The only other category for which AN rates are increased is retinoblastoma (OR: 2.8; 95% CI: 1.3–5.3). Eight children received a diagnosis of retinoblastoma in this population, 6 female and 2 male. All but 1 was diagnosed under age 2, and 3 patients had synchronous bilateral disease. Review of medical records did not indicate that any of the children were related, although detailed family pedigrees have not been done. Tumor registry information does not include information on genetic testing, and many of the patients’ cancers were diagnosed before genetic testing became available.
Lower rates were found for AN children compared with US whites for lymphoma and for neuroblastoma. The rate for the lymphoma category is significantly low for both sexes combined (OR: 0.5; 95% CI: 0.3–0.9) and for girls separately. The low rate for this cancer is largely attributable to low rates for Hodgkin’s disease (OR: 0.2; 95% CI: 0.0–0.5). Only 2 patients with Hodgkin’s disease, both male, were identified in the 18-year period. The rate for non-Hodgkin’s lymphoma (NHL) also seems low but not significantly different from the US white rate.
Only 1 AN patient received a diagnosis of cancer in the sympathetic nervous system (SNS) category, specifically neuroblastoma. On the basis of this 1 case, the rate for neuroblastoma in AN seems to be significantly lower than in US whites (OR: 0.1; 95% CI: 0.1–0.6).
The rate of leukemia was similar in AN and US white children (OR: 1.0; 95% CI: 0.7–1.4), and distribution by subcategory also seemed to be similar. Of the 35 cases of leukemia diagnosed among AN children, 24 (66%) were acute lymphoblastic leukemia (ALL), 6 (17%) were acute myeloid leukemia (AML), 3 (9%) were chronic myeloid leukemia (CML), and 2 (6%) were unspecified. Data for AN leukemia were also similar to US whites in that boys have higher incidence and leukemia occurs most frequently in the 0- to 4-year age group.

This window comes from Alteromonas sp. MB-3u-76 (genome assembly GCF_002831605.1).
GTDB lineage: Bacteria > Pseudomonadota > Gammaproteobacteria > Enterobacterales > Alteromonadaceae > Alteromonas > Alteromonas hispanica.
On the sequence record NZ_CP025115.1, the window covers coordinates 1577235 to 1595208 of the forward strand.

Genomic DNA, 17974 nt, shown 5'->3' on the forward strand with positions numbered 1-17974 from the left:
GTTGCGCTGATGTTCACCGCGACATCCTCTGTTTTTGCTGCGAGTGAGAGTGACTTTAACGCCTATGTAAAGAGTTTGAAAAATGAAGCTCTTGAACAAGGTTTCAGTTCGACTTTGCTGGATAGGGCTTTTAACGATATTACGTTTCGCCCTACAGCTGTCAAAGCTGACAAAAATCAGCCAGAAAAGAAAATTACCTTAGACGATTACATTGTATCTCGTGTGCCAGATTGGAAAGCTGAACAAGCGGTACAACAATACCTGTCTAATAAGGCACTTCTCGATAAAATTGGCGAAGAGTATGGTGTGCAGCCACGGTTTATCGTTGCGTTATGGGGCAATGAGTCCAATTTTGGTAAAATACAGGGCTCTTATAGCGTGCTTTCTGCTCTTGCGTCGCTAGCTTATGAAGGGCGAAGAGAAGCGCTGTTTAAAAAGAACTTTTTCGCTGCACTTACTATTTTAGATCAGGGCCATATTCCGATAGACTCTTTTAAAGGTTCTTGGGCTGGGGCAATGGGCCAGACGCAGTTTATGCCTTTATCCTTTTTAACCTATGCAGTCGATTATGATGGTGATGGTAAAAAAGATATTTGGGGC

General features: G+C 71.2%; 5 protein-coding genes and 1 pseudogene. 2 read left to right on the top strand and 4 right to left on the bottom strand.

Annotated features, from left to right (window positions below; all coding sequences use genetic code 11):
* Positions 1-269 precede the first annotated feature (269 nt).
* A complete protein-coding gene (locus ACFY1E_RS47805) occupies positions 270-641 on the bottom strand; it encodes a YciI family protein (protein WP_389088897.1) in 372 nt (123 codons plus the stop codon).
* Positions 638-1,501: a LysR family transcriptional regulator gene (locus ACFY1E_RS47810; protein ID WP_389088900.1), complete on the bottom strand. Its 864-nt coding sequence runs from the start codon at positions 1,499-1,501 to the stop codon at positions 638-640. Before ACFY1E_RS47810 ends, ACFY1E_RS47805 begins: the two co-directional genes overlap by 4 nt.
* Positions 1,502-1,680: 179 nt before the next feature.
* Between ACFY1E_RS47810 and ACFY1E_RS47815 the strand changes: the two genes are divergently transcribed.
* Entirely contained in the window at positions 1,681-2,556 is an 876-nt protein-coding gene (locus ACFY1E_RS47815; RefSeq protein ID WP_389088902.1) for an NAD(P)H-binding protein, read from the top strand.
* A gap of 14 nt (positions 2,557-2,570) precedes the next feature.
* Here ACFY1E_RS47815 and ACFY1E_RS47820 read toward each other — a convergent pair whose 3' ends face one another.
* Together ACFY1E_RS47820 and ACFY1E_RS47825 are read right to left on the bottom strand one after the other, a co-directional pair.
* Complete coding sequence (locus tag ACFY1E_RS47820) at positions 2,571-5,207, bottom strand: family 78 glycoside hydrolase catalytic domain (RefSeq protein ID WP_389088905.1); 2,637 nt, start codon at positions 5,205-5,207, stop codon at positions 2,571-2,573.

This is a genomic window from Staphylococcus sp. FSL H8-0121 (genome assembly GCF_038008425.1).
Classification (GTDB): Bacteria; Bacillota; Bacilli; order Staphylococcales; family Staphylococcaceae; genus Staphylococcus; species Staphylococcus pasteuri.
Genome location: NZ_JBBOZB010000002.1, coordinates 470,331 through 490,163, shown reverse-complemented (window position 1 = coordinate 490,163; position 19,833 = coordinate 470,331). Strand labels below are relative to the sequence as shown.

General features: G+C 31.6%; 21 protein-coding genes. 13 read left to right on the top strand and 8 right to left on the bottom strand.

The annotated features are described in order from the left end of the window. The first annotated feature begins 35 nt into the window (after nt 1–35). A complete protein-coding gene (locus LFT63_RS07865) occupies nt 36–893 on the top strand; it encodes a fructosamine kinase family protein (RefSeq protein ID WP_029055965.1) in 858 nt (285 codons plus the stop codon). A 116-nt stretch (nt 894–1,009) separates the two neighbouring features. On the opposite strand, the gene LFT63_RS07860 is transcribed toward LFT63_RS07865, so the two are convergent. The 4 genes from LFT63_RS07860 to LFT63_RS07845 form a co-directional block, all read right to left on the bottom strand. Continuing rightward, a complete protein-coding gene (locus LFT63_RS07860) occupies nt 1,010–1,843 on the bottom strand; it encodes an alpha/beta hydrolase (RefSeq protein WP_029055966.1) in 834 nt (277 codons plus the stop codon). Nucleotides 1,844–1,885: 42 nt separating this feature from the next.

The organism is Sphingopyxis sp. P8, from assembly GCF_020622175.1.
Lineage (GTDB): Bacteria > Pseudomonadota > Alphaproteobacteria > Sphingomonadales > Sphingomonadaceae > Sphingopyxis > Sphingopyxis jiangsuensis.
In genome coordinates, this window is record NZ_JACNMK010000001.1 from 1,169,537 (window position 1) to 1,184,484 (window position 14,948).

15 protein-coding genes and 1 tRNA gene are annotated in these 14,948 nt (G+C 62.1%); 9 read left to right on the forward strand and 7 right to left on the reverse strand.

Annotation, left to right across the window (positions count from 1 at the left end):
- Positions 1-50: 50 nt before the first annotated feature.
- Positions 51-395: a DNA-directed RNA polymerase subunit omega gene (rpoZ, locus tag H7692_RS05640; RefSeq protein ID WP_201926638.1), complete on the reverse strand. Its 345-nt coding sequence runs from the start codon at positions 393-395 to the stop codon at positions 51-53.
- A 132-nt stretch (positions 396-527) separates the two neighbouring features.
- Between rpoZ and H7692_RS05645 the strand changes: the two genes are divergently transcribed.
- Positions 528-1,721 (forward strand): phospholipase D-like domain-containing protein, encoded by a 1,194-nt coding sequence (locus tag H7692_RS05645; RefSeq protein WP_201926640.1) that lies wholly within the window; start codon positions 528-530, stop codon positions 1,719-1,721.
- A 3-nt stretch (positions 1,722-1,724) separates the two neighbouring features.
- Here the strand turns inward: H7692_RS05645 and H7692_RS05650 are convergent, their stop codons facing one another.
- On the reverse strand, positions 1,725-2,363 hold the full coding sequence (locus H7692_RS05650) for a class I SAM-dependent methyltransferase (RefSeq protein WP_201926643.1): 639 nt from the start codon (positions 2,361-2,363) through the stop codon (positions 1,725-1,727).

We calculated overall age-adjusted childhood cancer rates for each of the 3 major ethnic groups among AN (data not shown). Compared with US whites, rates were significantly lower for Indians (OR: 0.6; 95% CI: 0.4–0.8) and not significantly different for Eskimo (OR: 1.1; 95% CI: 0.9–1.3) or Aleut (OR: 1.4; 95% CI: 0.9–2.1). Comparisons of AN rates with US whites by ethnic group for separate ICCC groups are difficult because of limited numbers of cases. Our data indicate that rates for hepatic cancer are significantly higher only among Eskimo (OR: 23.9; 95% CI: 13.9–38.8). Retinoblastoma may be higher in all 3 ethnic groups, but none was significantly higher.
Rates for AN for all lymphomas are significantly low relative to US whites. Numbers of cases (11) were too small for analysis by ethnic group. Patients from all 4 ethnic groups were among the 11 patients who had a diagnosis of lymphoma.
Cancer-specific mortality rates were calculated using death data for AN and all US whites, 1979–1996. Twenty-three AN children died from cancer during the period studied. The average annual age-adjusted cancer mortality rate among AN children was lower but not significantly lower than that of US white children (28.6 vs 37.3 per million). US white cancer mortality decreased in children during this period, but no similar trend was evident among AN cancer mortality rates.
Survival and Prevalence
For all childhood cancers, relative 5-year survival for AN is lower than for US whites (60% vs 70%; P < .05). The numbers of cases were too small to calculate survival by ICCC group or subgroup. Of all AN children who received a diagnosis of cancer from 1969 through 1996, 58 had died by January 1, 1997, 43 (74%) from cancer, 7 from other causes, and 8 from unknown causes. The 72 survivors originally had a diagnosis of leukemia (14); germ cell (10) and hepatic tumors (10); retinoblastoma (8); renal (7) and CNS (6) tumors; lymphoma (6), soft tissue (5), bone (3), and SNS (1) tumors; and carcinoma (2). All children who had a diagnosis of retinoblastoma, germ cell tumors, and neuroblastoma and all but 1 of 8 who had a diagnosis of renal tumor were known to be alive on January 1, 1997.